This box set of three albums is obviously designed as an introduction for those who are unfamiliar with good orchestral easy listening in general or the James Last orchestra in particular.
In turn it showcases the orchestra in classical, party and pop standards modes (if you want the polkas, jigs and reels you'll have to look elsewhere).
James Last's treatment of the classical music pops was always to add bass and percussion rhythm, and usually either chorus (for the dreamy classics) or brass (for the more spectacular tunes). Strangely it did work, mainly because the playing and sound production were always first-rate. Since 1966 he has produced countless albums of classics ("Classics Up To Date") and the first disc culls the best of these from the 1960s and 1970s. It is an almost perfect mixture of loud and soft, joyous and sad, and culminates in a version of Ravel's Bolero which is notable if nothing else than for condensing an over-long 10-minute original piece of music into about five.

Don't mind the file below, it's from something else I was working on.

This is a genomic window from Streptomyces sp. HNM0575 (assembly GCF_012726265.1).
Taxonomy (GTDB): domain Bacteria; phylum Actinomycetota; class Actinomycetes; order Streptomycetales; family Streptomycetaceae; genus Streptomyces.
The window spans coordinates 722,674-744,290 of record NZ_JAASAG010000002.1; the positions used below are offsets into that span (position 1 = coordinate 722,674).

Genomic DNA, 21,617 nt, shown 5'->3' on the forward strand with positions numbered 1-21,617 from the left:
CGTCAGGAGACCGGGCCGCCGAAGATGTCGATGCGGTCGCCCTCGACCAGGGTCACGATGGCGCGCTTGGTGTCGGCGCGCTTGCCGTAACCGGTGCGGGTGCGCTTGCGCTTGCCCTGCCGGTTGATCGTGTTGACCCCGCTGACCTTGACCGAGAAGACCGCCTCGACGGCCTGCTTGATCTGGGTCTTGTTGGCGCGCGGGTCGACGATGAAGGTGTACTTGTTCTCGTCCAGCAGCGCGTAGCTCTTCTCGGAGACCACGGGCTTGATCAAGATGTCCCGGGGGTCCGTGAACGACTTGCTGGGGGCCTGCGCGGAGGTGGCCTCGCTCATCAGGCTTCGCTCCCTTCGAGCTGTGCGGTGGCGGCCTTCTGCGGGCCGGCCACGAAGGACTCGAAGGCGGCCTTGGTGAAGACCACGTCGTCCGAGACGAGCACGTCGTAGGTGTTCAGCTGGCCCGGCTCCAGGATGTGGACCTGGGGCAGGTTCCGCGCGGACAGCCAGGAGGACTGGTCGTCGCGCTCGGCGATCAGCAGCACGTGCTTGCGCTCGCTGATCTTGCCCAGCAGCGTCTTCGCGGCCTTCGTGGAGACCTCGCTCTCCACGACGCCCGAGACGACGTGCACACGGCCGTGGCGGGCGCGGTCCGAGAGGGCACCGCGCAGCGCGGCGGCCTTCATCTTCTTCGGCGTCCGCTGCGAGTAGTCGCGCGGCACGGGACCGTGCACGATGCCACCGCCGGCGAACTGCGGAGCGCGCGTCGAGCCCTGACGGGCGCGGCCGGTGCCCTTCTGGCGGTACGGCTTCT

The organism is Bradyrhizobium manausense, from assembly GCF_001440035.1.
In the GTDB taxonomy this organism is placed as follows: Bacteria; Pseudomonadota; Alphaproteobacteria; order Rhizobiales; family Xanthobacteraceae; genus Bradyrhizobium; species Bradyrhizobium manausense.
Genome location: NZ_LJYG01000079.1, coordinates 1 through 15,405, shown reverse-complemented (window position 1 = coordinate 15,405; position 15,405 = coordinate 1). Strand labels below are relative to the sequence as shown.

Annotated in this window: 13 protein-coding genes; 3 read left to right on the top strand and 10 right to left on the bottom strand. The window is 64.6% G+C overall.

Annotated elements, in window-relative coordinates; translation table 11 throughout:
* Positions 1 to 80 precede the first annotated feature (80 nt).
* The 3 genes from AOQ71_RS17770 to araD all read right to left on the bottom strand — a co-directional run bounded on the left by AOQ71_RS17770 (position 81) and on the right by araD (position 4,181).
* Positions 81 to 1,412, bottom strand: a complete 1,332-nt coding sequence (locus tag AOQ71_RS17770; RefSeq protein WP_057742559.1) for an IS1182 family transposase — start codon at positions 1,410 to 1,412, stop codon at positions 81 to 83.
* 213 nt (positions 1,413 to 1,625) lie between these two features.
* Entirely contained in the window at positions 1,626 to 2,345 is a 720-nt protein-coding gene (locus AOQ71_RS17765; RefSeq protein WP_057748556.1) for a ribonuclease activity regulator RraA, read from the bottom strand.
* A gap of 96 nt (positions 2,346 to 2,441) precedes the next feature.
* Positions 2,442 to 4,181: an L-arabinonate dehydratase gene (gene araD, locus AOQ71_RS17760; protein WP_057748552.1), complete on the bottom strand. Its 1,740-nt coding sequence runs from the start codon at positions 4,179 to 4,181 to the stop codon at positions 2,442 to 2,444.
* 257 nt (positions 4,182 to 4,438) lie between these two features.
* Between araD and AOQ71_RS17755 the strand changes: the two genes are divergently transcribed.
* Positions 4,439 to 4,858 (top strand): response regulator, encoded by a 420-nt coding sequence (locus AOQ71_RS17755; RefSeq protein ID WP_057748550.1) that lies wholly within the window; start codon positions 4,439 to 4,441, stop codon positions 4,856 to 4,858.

The second disc was a compilation released in the late 1970s, and comprises tracks from Last's "Beach Party" and "Non-Stop Dancing Party" albums. Some segue one into the other, others don't and as a result it doesn't quite work, at least not as an album to play at a (retro style) party. However, you'll know all the songs, and the words (which is more than the "Non-Stop" chorus sometimes did, just going la-la-la).
Third album is a collection of pop standards from the 20th century (up to mid 1970s) given full big orchestral treatment, with occasional contributions from singers (who did know the words), and plenty of brass, bass and percussion when needed.
James Last's orchestra players were always at the top of their field; he employed the finest session musicians and singers from the pop and rock world at the time to beef up the band for the pop numbers. These recordings come from the era before computer programming of sound; what you here is a real orchestra / band playing real instruments, very well indeed. This and excellent sound production from Peter Klemt (who also looked after Bert Kaempfert) means that this set is very fine indeed and is three hours of a beautifully wide cross-section of popular music. Almost perfect, in fact.